Because the fetus’s first molars are well-mineralized, Gingerich and his colleagues suggest that Maiacetus young were precocial, or able to supplement their mother’s milk with other food sources soon after birth, as are all of today’s marine mammals.

“From what we understand of cetacean evolution, you could predict that a fossil like this would be found,” says Fitzgerald. “I’ve been trying to convince myself that there’s a problem with it, but the evidence is there.” These fossils are the remains of a pregnant female, he adds.

Another fossil of Maiacetus, recovered about a kilometer away from the specimen that includes fetal remains, is the most complete fossil yet found of an ancient whale, says Gingerich. Only a few vertebrae from the tip of the creature’s tail and a few bones from the ends of the digits are missing, he notes. Analyses suggest the animal’s feet were webbed.

Several aspects of this particular specimen, including its pelvic structure, suggest that the creature was male. For one thing, most of its bones are about 12 percent longer than those of the female Maiacetus. Also, the canine teeth of the fossil are about 20 percent longer than the female’s, a common trait of males in species that display sexual dimorphism, in which the sexes differ in size or appearance.

The features of this near-complete fossil, especially those of the tail, indicate that Maiacetus didn’t have a fluked tail like modern cetaceans, says Uhen. So, the creature probably dog-paddled its way through the water.

Maiacetus is “a fantastic example of an early whale with aquatic specializations,” an “early experiment” in evolution that isn’t survived by any known descendants, Fitzgerald notes. The newly described species is quite different from living whales and dolphins, but also quite different from other ancestral species in the cetacean lineage, he says.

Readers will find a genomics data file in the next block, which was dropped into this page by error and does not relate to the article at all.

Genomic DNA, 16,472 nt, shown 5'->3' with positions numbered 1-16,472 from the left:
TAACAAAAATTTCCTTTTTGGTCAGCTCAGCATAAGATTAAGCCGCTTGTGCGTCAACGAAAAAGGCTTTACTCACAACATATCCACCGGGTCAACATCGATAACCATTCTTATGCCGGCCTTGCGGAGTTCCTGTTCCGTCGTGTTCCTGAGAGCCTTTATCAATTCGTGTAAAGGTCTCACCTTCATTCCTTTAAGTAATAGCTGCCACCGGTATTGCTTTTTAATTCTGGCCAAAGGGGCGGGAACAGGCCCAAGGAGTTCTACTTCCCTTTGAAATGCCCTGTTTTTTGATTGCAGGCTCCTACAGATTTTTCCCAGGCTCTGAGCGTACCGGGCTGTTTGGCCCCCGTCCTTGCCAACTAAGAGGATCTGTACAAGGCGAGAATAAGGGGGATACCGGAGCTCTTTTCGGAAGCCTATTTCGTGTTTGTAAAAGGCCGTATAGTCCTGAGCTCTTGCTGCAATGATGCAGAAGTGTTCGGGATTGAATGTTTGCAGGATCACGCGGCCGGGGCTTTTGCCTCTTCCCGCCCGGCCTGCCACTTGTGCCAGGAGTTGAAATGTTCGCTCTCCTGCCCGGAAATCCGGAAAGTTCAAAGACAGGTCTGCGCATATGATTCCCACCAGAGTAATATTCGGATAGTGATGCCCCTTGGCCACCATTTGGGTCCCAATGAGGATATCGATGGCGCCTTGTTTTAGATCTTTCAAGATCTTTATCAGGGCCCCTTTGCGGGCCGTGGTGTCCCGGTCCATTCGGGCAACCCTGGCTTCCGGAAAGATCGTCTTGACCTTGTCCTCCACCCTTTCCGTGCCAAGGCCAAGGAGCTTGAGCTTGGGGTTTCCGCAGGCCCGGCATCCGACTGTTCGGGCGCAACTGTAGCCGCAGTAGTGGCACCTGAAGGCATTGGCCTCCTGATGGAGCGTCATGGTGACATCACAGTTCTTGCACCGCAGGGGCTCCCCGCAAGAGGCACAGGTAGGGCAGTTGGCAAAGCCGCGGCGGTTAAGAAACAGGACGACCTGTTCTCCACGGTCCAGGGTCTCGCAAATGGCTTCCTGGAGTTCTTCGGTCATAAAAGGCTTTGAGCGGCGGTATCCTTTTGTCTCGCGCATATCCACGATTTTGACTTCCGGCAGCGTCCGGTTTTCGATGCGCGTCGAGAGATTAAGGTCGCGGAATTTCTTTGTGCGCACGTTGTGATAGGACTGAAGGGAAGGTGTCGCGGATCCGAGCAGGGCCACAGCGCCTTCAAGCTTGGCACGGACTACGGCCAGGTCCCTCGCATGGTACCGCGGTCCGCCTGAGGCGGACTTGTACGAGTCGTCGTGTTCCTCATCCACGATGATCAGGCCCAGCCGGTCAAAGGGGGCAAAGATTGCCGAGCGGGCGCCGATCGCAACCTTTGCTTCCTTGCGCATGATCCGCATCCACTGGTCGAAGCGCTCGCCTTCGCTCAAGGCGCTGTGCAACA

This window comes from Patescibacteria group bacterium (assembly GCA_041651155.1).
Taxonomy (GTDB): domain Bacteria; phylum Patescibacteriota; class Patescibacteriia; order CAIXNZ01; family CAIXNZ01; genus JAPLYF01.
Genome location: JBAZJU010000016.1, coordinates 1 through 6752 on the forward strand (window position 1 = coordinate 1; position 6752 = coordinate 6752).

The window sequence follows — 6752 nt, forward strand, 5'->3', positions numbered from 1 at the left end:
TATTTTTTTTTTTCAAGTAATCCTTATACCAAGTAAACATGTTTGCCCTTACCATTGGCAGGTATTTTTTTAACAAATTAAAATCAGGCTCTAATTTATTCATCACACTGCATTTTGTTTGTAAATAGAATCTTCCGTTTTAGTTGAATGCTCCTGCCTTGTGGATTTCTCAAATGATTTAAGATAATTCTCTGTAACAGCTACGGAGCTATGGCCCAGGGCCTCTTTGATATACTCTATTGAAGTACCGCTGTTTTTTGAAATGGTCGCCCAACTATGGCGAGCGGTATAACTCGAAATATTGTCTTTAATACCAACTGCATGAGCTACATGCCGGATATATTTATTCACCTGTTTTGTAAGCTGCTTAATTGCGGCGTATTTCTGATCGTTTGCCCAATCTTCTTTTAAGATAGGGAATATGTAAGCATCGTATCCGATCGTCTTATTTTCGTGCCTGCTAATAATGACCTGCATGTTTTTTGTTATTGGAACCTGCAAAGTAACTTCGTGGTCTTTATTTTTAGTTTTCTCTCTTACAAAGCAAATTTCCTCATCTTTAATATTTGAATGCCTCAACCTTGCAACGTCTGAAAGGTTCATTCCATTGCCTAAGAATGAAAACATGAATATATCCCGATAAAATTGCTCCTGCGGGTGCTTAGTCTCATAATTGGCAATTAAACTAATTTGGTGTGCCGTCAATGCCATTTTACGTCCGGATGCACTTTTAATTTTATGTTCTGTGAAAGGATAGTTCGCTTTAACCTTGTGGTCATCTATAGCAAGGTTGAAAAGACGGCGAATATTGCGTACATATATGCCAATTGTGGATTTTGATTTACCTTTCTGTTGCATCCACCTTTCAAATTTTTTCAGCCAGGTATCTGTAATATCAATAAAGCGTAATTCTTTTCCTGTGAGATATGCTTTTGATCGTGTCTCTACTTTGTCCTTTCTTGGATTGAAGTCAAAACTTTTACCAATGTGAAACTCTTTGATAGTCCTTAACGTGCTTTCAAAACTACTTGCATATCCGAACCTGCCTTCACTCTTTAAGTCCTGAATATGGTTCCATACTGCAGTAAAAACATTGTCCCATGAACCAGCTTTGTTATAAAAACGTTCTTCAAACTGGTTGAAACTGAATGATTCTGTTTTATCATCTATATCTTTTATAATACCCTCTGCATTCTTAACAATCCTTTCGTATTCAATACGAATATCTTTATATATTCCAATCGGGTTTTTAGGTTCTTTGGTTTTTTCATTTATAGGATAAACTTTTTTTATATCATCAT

The new fossils are very important, Fitzgerald continues, because those of many previously described species of protowhales include only one creature and are often very fragmentary. “It’s quite rare to have remains of adults as well as young,” he notes.

In modern semiaquatic mammals such as seals and their relatives, species in which males are more than 16 percent larger than females have a harem-style mating system. During breeding season one male controls a territory and mates with several females. Since Maiacetus doesn’t show such a difference, it probably had a one-to-one, or dispersed, mating structure, Gingerich and his colleagues argue. The environment in which Maiacetus lived — along coasts with plenty of breeding room and plenty of food offshore — bolsters the notion that populations could spread out rather than compete for space and resources.

The evidence described by Gingerich and his team “is consistent with sexual dimorphism, but not 100 percent conclusive,” Fitzgerald suggests. For one thing, most pelvic bones of this female Maiacetus aren’t preserved, so it’s difficult to ensure that the two adult specimens are indeed of different sexes. However, he notes, “I think they’ve gone about as far as they can go with the evidence that’s available.”

Although it’s possible that the presumed male and the female are different sizes because they’re different ages or members of two closely related species, it’s probable that they’re the same species, Uhen says. “Sometimes you can only go with the evidence that you’ve got.”

More Stories from Science News on Life